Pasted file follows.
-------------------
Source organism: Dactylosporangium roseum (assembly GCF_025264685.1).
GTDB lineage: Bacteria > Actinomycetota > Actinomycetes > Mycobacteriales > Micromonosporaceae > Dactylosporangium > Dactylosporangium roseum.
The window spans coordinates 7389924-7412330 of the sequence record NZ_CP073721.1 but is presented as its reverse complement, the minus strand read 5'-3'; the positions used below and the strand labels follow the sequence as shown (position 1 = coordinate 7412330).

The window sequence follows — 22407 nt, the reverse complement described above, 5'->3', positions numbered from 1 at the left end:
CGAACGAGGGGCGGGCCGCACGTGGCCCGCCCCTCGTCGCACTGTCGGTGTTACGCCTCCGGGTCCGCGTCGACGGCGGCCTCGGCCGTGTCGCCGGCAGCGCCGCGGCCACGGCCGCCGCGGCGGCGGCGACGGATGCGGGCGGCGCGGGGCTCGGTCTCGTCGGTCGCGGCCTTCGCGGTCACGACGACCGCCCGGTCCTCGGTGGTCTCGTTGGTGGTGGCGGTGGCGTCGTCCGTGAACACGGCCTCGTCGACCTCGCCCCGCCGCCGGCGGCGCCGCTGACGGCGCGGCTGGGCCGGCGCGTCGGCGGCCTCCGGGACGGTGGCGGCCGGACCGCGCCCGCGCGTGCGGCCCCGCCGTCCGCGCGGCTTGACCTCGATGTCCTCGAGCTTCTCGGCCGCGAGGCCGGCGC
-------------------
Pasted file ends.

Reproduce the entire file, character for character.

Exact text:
Source organism: Dactylosporangium roseum (assembly GCF_025264685.1).
GTDB lineage: Bacteria > Actinomycetota > Actinomycetes > Mycobacteriales > Micromonosporaceae > Dactylosporangium > Dactylosporangium roseum.
The window spans coordinates 7389924-7412330 of the sequence record NZ_CP073721.1 but is presented as its reverse complement, the minus strand read 5'-3'; the positions used below and the strand labels follow the sequence as shown (position 1 = coordinate 7412330).

The window sequence follows — 22407 nt, the reverse complement described above, 5'->3', positions numbered from 1 at the left end:
CGAACGAGGGGCGGGCCGCACGTGGCCCGCCCCTCGTCGCACTGTCGGTGTTACGCCTCCGGGTCCGCGTCGACGGCGGCCTCGGCCGTGTCGCCGGCAGCGCCGCGGCCACGGCCGCCGCGGCGGCGGCGACGGATGCGGGCGGCGCGGGGCTCGGTCTCGTCGGTCGCGGCCTTCGCGGTCACGACGACCGCCCGGTCCTCGGTGGTCTCGTTGGTGGTGGCGGTGGCGTCGTCCGTGAACACGGCCTCGTCGACCTCGCCCCGCCGCCGGCGGCGCCGCTGACGGCGCGGCTGGGCCGGCGCGTCGGCGGCCTCCGGGACGGTGGCGGCCGGACCGCGCCCGCGCGTGCGGCCCCGCCGTCCGCGCGGCTTGACCTCGATGTCCTCGAGCTTCTCGGCCGCGAGGCCGGCGC